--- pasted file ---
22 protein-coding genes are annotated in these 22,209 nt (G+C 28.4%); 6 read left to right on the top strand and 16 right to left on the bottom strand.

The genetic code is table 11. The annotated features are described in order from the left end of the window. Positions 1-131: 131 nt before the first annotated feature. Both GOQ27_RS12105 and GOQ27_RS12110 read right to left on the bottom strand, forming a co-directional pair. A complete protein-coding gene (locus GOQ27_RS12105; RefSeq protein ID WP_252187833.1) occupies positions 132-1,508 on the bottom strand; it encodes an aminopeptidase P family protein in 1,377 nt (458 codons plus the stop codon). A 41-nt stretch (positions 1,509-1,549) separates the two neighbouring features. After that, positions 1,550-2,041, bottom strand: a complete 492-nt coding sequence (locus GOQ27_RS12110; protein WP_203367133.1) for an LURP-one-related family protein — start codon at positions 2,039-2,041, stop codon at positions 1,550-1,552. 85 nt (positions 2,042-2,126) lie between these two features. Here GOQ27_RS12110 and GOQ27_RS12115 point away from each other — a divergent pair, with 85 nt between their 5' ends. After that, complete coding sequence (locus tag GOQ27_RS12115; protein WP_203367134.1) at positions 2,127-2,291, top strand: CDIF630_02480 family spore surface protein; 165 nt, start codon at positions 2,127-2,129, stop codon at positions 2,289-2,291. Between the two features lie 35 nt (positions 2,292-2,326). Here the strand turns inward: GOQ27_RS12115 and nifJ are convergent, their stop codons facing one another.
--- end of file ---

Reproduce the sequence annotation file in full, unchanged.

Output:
22 protein-coding genes are annotated in these 22,209 nt (G+C 28.4%); 6 read left to right on the top strand and 16 right to left on the bottom strand.

The genetic code is table 11. The annotated features are described in order from the left end of the window. Positions 1-131: 131 nt before the first annotated feature. Both GOQ27_RS12105 and GOQ27_RS12110 read right to left on the bottom strand, forming a co-directional pair. A complete protein-coding gene (locus GOQ27_RS12105; RefSeq protein ID WP_252187833.1) occupies positions 132-1,508 on the bottom strand; it encodes an aminopeptidase P family protein in 1,377 nt (458 codons plus the stop codon). A 41-nt stretch (positions 1,509-1,549) separates the two neighbouring features. After that, positions 1,550-2,041, bottom strand: a complete 492-nt coding sequence (locus GOQ27_RS12110; protein WP_203367133.1) for an LURP-one-related family protein — start codon at positions 2,039-2,041, stop codon at positions 1,550-1,552. 85 nt (positions 2,042-2,126) lie between these two features. Here GOQ27_RS12110 and GOQ27_RS12115 point away from each other — a divergent pair, with 85 nt between their 5' ends. After that, complete coding sequence (locus tag GOQ27_RS12115; protein WP_203367134.1) at positions 2,127-2,291, top strand: CDIF630_02480 family spore surface protein; 165 nt, start codon at positions 2,127-2,129, stop codon at positions 2,289-2,291. Between the two features lie 35 nt (positions 2,292-2,326). Here the strand turns inward: GOQ27_RS12115 and nifJ are convergent, their stop codons facing one another.